The site claims an impressive three million users are active every day and make the impressive statement that you know at least one person who found someone on POF.
The site is free to use, meaning people don't have to part with any money to start finding their matches.
There have been several cases where people have used Plenty of Fish to meet people in order to carry out criminal acts.
When a new user signs up to the site, they are asked for their basic information as well as a picture of themselves.
The site then offers a lengthy, if not entertaining, chemistry test, where users answer a series of questions to establish their character.
The data from this is then used to match people with other users who it is believed they will have a spark with.
They also make bold claims about the dating training they offer suggesting that they can “tell you what you need in a relationship, where you screwed up (without knowing it) in past relationships.” After being matched, users can the decide whether they would like to start messaging them on the site.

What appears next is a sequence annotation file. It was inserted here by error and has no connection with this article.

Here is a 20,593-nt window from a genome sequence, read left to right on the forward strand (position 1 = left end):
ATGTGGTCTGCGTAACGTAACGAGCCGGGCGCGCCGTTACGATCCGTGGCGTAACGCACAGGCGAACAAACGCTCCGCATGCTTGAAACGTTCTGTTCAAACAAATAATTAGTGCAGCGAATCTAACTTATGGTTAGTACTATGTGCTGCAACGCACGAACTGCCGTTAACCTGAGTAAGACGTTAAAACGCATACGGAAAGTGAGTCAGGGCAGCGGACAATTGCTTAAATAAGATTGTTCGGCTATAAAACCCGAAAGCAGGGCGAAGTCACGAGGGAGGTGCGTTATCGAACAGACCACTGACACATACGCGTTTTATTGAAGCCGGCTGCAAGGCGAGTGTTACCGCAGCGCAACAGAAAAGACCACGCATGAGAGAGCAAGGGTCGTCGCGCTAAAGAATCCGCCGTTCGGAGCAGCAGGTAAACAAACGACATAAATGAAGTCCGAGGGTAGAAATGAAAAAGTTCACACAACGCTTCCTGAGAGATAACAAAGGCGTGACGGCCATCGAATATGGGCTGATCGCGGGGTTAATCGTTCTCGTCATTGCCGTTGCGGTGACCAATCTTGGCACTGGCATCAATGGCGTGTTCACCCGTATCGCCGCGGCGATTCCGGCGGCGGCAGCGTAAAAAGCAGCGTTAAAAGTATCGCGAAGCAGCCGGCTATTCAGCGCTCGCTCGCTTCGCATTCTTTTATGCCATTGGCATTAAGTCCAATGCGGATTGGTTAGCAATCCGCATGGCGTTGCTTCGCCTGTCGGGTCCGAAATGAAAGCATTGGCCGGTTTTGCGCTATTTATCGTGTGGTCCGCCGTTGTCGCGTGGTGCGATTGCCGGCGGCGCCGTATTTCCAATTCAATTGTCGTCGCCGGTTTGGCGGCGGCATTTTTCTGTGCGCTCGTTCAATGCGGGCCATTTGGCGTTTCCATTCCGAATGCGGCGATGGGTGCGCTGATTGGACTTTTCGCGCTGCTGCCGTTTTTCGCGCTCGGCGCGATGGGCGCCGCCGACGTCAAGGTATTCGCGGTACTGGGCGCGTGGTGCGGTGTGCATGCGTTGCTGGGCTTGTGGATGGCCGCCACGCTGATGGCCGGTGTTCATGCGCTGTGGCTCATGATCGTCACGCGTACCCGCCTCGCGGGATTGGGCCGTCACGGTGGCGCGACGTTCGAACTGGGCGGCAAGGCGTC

(Millennial-to-English translation: They're coming on to too many women, disappearing after two dates, and generally behaving like they have a whole sea of fish waiting in their pocket—which, of course, they do.) So who can save singles from the calamity the tech bros have wrought? (Bumble has introduced a watermark feature to its photo-sharing function, in the hope that plastering users' names across every snapshot will give them pause before they send that unsolicited dick pic.) Apps like Hinge—which makes matches via mutual friends—and Tinder also launched campaigns to rebrand themselves as relationship-focused services rather than friction-free hookup tools.